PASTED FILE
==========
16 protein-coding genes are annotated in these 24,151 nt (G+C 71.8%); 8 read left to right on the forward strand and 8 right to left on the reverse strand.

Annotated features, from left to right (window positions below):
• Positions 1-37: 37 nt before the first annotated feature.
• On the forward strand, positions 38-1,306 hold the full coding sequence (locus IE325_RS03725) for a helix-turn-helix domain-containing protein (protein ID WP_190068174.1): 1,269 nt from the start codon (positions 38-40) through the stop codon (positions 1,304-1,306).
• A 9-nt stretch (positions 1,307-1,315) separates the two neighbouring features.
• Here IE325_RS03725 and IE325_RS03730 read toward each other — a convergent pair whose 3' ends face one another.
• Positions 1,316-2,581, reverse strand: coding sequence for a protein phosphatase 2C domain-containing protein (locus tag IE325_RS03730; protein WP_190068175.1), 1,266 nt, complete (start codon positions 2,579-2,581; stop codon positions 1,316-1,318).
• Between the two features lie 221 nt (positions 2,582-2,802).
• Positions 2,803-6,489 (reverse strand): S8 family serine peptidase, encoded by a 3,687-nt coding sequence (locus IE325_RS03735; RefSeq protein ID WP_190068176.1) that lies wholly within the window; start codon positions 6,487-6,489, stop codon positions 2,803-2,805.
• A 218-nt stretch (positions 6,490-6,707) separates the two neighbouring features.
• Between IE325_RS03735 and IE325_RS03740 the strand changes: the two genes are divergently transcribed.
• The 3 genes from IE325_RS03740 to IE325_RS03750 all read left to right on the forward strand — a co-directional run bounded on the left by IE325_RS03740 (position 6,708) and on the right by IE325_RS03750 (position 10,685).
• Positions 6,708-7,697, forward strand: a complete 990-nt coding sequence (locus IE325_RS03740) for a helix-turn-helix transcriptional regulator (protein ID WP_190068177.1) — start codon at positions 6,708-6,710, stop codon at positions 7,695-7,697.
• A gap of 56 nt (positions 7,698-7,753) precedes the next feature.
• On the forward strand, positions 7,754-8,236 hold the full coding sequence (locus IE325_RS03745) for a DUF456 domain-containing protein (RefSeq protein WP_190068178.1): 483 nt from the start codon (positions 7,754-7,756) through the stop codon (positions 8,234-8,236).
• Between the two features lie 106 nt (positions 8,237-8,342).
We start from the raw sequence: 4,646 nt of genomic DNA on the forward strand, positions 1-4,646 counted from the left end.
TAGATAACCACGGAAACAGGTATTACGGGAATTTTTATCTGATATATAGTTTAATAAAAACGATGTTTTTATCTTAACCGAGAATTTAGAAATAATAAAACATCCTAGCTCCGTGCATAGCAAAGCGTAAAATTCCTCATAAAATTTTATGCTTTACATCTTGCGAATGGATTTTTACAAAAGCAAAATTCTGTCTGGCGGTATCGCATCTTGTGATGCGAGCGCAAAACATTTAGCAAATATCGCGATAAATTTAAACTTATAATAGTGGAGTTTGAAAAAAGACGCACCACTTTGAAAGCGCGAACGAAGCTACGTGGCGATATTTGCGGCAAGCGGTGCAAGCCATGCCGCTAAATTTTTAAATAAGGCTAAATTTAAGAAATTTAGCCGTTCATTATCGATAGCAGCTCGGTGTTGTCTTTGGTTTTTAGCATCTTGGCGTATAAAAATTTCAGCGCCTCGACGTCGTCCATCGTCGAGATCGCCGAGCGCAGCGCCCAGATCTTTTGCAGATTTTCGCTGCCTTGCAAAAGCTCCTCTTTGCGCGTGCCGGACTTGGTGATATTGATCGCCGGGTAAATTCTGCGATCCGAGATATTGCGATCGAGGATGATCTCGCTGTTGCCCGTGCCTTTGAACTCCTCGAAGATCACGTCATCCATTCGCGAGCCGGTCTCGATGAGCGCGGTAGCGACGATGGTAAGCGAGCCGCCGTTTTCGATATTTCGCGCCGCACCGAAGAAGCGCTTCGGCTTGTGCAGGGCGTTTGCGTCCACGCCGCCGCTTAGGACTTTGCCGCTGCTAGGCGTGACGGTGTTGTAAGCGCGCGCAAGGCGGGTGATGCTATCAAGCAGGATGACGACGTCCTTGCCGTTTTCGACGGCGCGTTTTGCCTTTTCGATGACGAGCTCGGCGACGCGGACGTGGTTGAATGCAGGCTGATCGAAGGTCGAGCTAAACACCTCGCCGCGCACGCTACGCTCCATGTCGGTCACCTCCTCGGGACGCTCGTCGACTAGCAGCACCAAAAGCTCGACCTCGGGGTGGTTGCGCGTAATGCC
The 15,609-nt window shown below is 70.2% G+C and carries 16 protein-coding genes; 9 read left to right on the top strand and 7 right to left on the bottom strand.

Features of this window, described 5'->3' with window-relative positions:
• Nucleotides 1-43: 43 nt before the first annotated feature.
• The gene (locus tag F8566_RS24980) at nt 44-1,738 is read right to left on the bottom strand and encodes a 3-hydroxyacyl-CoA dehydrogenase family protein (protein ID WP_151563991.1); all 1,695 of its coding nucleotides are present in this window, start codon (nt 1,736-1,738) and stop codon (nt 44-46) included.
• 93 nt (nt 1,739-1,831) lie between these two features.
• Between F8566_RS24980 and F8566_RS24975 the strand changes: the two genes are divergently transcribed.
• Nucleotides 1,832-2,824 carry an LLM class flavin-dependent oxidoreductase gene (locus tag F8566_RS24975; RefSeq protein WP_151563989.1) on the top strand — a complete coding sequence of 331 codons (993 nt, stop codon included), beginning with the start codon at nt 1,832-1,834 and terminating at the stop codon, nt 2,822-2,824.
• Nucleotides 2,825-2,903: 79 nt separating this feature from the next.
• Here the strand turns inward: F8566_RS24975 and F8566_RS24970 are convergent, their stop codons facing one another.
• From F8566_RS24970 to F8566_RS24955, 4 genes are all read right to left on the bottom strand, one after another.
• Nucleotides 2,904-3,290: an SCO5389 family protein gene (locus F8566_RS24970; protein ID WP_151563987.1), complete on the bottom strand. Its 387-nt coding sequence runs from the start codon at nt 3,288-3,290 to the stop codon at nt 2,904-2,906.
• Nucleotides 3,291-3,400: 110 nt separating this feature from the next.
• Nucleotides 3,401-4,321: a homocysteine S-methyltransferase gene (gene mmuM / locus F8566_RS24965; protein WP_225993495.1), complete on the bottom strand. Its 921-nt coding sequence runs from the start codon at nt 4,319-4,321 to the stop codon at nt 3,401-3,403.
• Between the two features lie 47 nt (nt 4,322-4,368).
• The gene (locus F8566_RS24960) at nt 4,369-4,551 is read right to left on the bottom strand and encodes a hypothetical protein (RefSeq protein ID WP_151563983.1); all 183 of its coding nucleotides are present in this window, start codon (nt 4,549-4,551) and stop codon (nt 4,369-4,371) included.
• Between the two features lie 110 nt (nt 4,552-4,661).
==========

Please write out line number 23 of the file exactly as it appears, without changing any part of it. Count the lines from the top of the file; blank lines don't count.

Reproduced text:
• 93 nt (nt 1,739-1,831) lie between these two features.